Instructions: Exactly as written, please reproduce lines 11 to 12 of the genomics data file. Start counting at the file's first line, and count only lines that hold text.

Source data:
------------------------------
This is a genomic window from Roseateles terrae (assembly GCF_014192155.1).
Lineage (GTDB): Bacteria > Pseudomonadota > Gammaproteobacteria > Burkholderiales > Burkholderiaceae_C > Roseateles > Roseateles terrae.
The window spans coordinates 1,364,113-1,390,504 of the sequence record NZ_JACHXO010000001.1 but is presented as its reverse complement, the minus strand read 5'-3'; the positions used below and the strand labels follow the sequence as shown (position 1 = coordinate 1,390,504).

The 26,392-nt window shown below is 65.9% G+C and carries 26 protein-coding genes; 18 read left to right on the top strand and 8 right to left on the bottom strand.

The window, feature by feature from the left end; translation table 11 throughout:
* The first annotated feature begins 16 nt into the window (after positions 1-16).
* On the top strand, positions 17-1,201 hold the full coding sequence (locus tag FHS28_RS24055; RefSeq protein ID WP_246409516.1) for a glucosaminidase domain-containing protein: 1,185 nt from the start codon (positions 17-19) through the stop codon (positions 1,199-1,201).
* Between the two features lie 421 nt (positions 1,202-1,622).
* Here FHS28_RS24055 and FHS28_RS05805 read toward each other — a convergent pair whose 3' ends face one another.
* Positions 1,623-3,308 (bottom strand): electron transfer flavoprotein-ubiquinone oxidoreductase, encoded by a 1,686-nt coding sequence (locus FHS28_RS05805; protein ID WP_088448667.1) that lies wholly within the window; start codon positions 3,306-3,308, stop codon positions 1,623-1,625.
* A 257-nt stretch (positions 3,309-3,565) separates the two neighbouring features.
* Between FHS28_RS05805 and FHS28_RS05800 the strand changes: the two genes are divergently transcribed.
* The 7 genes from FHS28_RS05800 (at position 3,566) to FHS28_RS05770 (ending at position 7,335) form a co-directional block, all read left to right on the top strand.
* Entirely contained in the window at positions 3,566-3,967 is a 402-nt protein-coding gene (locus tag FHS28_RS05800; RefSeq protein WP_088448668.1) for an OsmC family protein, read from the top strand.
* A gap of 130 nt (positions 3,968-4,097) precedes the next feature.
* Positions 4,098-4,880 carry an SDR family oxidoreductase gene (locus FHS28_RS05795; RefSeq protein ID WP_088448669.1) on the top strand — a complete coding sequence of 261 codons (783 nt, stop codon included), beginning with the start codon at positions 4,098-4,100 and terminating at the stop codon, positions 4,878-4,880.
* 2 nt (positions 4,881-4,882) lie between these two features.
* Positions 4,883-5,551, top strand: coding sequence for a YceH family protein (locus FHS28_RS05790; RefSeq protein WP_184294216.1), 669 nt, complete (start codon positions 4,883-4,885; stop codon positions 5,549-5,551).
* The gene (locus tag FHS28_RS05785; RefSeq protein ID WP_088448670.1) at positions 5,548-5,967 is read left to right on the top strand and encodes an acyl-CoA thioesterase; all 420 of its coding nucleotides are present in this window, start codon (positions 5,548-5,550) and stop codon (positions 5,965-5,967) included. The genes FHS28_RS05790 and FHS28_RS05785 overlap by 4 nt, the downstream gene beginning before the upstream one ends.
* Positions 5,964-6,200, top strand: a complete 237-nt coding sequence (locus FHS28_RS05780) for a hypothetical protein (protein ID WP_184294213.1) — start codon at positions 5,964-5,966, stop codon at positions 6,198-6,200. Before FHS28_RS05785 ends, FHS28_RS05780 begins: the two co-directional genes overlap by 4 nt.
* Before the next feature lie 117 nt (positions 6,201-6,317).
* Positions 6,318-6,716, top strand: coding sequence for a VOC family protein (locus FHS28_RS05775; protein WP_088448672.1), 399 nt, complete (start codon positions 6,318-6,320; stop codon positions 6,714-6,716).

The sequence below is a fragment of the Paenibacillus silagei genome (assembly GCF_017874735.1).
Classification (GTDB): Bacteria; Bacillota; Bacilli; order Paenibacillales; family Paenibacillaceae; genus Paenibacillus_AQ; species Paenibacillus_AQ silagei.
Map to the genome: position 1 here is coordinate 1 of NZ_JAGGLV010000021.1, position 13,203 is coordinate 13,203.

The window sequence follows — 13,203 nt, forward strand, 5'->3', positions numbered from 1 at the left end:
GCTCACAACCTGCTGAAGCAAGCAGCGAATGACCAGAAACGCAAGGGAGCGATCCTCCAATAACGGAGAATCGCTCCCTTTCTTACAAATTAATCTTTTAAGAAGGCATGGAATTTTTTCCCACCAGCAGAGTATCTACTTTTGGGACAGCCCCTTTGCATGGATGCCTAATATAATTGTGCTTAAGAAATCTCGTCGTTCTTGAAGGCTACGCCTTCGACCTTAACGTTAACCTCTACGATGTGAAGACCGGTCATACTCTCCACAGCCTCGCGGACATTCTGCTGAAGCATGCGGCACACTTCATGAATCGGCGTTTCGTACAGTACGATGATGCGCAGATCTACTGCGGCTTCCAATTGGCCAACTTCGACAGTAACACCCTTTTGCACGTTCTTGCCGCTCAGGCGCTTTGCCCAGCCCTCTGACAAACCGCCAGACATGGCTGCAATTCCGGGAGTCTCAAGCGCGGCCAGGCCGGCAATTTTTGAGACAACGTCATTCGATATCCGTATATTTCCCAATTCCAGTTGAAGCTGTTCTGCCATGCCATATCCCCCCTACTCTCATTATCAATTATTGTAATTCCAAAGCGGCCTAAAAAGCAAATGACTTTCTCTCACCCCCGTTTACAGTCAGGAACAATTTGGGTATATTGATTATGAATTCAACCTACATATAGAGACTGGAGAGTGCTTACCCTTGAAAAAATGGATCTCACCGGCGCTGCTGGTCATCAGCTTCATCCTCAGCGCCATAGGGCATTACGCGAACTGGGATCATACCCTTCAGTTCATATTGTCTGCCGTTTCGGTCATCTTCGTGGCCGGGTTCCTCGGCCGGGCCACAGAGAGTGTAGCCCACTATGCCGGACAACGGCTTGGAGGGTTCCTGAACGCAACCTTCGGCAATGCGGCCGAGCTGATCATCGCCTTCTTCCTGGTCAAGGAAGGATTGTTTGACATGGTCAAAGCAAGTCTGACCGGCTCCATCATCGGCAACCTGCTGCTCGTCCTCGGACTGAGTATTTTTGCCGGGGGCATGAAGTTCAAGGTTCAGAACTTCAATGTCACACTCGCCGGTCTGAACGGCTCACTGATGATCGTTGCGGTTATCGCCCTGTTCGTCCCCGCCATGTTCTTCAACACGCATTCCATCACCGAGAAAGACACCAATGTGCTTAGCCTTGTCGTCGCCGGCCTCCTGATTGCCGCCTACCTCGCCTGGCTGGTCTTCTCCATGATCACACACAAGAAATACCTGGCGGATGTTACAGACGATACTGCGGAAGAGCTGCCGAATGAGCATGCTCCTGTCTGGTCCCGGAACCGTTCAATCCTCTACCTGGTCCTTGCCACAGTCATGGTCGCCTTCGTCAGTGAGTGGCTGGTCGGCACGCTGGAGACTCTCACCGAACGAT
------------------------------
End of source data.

* A 257-nt stretch (positions 3,309-3,565) separates the two neighbouring features.
* Between FHS28_RS05805 and FHS28_RS05800 the strand changes: the two genes are divergently transcribed.